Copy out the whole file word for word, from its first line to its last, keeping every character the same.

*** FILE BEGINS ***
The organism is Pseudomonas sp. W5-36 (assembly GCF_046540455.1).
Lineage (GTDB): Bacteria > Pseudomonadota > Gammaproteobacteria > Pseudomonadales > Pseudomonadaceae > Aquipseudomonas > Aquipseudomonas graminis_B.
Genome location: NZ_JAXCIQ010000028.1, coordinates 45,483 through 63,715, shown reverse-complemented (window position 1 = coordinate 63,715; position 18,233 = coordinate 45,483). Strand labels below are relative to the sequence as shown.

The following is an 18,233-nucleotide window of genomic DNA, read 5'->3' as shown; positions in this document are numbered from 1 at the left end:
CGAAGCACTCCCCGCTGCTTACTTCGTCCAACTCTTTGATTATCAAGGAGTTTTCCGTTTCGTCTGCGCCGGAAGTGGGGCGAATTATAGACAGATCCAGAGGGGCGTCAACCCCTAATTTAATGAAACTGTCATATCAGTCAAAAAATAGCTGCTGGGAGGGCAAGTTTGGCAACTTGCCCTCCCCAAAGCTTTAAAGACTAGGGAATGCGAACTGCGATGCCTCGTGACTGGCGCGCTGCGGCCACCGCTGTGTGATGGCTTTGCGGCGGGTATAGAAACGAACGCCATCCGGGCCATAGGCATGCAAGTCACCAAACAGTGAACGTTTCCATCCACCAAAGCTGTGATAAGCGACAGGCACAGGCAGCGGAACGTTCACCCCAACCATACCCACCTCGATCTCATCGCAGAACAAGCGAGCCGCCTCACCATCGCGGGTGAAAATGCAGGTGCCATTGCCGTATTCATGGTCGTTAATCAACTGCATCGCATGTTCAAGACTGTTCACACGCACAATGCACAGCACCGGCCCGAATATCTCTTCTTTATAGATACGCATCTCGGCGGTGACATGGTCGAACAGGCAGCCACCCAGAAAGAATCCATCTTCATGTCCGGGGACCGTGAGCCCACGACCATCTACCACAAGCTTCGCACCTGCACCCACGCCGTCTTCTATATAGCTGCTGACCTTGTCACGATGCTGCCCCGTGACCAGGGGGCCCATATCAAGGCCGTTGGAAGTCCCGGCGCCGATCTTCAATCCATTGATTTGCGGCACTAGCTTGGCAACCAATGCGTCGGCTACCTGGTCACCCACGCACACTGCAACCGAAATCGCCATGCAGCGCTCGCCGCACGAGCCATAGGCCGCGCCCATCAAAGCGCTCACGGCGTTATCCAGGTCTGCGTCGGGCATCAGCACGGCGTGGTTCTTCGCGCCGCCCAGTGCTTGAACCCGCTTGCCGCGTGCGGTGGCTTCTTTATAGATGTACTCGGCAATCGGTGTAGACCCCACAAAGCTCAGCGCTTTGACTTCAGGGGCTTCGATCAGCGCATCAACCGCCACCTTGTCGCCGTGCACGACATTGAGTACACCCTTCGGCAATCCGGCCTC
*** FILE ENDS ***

The organism is Pseudomonas sp. W5-36 (assembly GCF_046540455.1).
Lineage (GTDB): Bacteria > Pseudomonadota > Gammaproteobacteria > Pseudomonadales > Pseudomonadaceae > Aquipseudomonas > Aquipseudomonas graminis_B.
Genome location: NZ_JAXCIQ010000028.1, coordinates 45,483 through 63,715, shown reverse-complemented (window position 1 = coordinate 63,715; position 18,233 = coordinate 45,483). Strand labels below are relative to the sequence as shown.

The following is an 18,233-nucleotide window of genomic DNA, read 5'->3' as shown; positions in this document are numbered from 1 at the left end:
CGAAGCACTCCCCGCTGCTTACTTCGTCCAACTCTTTGATTATCAAGGAGTTTTCCGTTTCGTCTGCGCCGGAAGTGGGGCGAATTATAGACAGATCCAGAGGGGCGTCAACCCCTAATTTAATGAAACTGTCATATCAGTCAAAAAATAGCTGCTGGGAGGGCAAGTTTGGCAACTTGCCCTCCCCAAAGCTTTAAAGACTAGGGAATGCGAACTGCGATGCCTCGTGACTGGCGCGCTGCGGCCACCGCTGTGTGATGGCTTTGCGGCGGGTATAGAAACGAACGCCATCCGGGCCATAGGCATGCAAGTCACCAAACAGTGAACGTTTCCATCCACCAAAGCTGTGATAAGCGACAGGCACAGGCAGCGGAACGTTCACCCCAACCATACCCACCTCGATCTCATCGCAGAACAAGCGAGCCGCCTCACCATCGCGGGTGAAAATGCAGGTGCCATTGCCGTATTCATGGTCGTTAATCAACTGCATCGCATGTTCAAGACTGTTCACACGCACAATGCACAGCACCGGCCCGAATATCTCTTCTTTATAGATACGCATCTCGGCGGTGACATGGTCGAACAGGCAGCCACCCAGAAAGAATCCATCTTCATGTCCGGGGACCGTGAGCCCACGACCATCTACCACAAGCTTCGCACCTGCACCCACGCCGTCTTCTATATAGCTGCTGACCTTGTCACGATGCTGCCCCGTGACCAGGGGGCCCATATCAAGGCCGTTGGAAGTCCCGGCGCCGATCTTCAATCCATTGATTTGCGGCACTAGCTTGGCAACCAATGCGTCGGCTACCTGGTCACCCACGCACACTGCAACCGAAATCGCCATGCAGCGCTCGCCGCACGAGCCATAGGCCGCGCCCATCAAAGCGCTCACGGCGTTATCCAGGTCTGCGTCGGGCATCAGCACGGCGTGGTTCTTCGCGCCGCCCAGTGCTTGAACCCGCTTGCCGCGTGCGGTGGCTTCTTTATAGATGTACTCGGCAATCGGTGTAGACCCCACAAAGCTCAGCGCTTTGACTTCAGGGGCTTCGATCAGCGCATCAACCGCCACCTTGTCGCCGTGCACGACATTGAGTACACCCTTCGGCAATCCGGCCTC